Using the theory of planned behaviour to determine radiation protection among South African diagnostic radiographers: A cross-sectional survey

Shantel Lewis, Charlene Downing, Christopher M. Hayre

Research output: Contribution to journalArticlepeer-review

2 Citations (Scopus)
3 Downloads (Pure)

Abstract

Introduction

The use of ionising radiation in medicine accounts for the majority of radiation exposure from artificial sources. Therefore, all measures to safeguard against unnecessary radiation exposure must be taken. As radiographers are central to radiation protection, this study aimed to determine South African radiographers’ attitude towards radiation protection, subjective norm and perceived behavioural control concerning radiation protection.

Methods

This quantitative cross-sectional study used an online theory of a planned behaviour radiation protection questionnaire shared through social media platforms from August 2019 to February 2020. Diagnostic radiographers registered with the Health Professions Council of South Africa and employed at radiology departments in South Africa were invited to participate in the study.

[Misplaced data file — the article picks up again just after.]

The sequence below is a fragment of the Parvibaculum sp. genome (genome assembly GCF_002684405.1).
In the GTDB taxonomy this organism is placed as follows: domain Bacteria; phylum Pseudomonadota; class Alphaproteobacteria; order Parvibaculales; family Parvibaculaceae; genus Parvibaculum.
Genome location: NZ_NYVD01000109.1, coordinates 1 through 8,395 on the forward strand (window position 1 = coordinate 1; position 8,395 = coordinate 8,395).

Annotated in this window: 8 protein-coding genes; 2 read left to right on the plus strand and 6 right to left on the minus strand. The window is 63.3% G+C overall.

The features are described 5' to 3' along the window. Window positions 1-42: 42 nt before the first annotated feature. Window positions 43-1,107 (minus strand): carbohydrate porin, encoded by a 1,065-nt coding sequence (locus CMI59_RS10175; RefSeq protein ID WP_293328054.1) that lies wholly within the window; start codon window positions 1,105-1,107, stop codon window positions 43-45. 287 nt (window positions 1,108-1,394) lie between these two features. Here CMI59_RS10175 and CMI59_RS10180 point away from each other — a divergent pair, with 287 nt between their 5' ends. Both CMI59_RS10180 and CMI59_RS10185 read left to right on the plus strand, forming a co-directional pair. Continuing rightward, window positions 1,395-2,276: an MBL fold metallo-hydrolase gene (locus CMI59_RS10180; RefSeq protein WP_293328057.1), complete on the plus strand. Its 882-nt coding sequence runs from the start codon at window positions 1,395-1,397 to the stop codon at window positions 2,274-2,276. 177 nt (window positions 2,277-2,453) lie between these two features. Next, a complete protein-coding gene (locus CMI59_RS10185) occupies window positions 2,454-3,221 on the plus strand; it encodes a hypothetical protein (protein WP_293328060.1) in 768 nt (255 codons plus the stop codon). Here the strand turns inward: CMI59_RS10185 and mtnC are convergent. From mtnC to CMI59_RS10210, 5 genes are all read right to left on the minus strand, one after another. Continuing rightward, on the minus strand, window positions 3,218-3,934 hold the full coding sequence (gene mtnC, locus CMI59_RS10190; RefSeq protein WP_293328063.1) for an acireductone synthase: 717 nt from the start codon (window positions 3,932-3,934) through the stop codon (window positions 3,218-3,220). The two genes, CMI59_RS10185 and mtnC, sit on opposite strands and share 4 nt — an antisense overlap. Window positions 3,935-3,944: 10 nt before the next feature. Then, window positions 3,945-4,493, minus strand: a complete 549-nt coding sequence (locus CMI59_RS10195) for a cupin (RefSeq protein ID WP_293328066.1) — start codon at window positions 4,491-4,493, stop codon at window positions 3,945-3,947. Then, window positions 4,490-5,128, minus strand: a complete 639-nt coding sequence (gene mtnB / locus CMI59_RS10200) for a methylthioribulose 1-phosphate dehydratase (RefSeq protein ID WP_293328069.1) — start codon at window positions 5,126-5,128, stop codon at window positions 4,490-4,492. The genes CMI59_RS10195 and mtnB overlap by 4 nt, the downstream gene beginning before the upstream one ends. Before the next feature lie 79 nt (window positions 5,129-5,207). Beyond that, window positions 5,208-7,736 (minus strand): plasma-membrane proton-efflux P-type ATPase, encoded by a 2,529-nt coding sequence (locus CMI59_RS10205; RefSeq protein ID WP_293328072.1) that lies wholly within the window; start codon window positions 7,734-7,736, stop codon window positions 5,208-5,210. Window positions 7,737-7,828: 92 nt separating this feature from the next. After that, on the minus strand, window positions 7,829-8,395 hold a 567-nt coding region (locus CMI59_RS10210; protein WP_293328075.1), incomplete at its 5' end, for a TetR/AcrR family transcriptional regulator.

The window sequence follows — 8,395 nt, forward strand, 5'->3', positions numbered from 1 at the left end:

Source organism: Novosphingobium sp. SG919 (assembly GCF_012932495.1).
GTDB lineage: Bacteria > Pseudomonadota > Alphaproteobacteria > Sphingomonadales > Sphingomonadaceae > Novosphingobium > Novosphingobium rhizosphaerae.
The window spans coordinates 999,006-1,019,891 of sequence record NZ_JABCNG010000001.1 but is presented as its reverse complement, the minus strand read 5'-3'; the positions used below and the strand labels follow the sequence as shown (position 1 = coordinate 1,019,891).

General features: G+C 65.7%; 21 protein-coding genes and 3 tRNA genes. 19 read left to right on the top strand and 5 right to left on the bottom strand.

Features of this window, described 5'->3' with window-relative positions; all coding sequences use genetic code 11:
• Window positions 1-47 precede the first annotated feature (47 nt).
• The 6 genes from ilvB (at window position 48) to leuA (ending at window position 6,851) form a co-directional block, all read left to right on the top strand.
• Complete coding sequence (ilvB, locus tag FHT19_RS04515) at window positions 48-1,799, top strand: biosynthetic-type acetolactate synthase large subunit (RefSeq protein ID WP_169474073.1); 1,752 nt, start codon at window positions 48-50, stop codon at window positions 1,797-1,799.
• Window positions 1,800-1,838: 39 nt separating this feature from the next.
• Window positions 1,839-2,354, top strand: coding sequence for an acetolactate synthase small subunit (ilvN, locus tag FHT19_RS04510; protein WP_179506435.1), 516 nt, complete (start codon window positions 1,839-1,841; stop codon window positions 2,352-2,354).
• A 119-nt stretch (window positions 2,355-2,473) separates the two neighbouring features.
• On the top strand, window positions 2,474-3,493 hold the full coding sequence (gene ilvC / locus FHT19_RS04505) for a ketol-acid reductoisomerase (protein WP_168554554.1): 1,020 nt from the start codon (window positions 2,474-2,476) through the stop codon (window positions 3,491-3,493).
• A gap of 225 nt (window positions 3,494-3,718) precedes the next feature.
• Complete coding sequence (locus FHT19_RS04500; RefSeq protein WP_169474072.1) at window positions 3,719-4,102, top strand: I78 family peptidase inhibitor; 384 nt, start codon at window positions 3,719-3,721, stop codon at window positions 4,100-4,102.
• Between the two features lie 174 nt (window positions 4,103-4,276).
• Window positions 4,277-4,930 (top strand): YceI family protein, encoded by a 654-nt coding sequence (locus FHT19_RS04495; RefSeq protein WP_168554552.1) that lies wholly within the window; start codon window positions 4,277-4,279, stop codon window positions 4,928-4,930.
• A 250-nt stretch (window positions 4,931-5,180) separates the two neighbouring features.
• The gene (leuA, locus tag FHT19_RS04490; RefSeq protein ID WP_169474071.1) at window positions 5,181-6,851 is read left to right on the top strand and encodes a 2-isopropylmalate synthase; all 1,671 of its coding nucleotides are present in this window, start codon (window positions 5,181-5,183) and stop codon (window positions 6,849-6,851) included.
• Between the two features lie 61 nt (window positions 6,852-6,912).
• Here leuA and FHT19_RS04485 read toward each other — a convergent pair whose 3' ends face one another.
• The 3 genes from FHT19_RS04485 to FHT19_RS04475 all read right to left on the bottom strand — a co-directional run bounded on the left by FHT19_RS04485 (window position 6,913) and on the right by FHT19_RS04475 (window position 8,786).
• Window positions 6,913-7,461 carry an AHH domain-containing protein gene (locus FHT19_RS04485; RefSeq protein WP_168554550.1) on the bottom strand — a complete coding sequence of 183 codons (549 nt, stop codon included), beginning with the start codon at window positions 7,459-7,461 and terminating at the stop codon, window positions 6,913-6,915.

Results

Four hundred and seventeen radiographers in South Africa responded to the questionnaire. The majority of respondents (90%, n = 376) plan to use radiation protection; however, only 16% continuously used radiation protection in the past. Respondents felt that using radiation protection was extremely good (72.2%), pleasant (47%), beneficial (74.1%), rewarding (55.2%) and worth the time (52.5%); 57% of respondents indicated that using radiation protection takes longer to complete the examination. Respondents report that approval from patients (43.5%), patients’ family (32%), radiographer coworkers (31%), radiology managers (47%) and radiologists (43.9%) is very much important to them.

Conclusion

The study shows that even though fewer respondents use radiation protection at present, most respondents plan and intend to use radiation protection measures. Respondents felt that radiation protection was good and beneficial, with some respondents feeling that radiation protection is not worth the time, which coincide with lengthening the examination. Overall, South African radiographers’ attitudes towards radiation protection, subjective norm, perceived behavioural control and radiation protection intention were high.

Original languageEnglish
Pages (from-to)47-55
Number of pages9
JournalJournal of Medical Radiation Sciences
Volume69
Issue number1
Early online date23 Aug 2021
DOIs
Publication statusPublished - Mar 2022

Fingerprint

Dive into the research topics of 'Using the theory of planned behaviour to determine radiation protection among South African diagnostic radiographers: A cross-sectional survey'. Together they form a unique fingerprint.

Cite this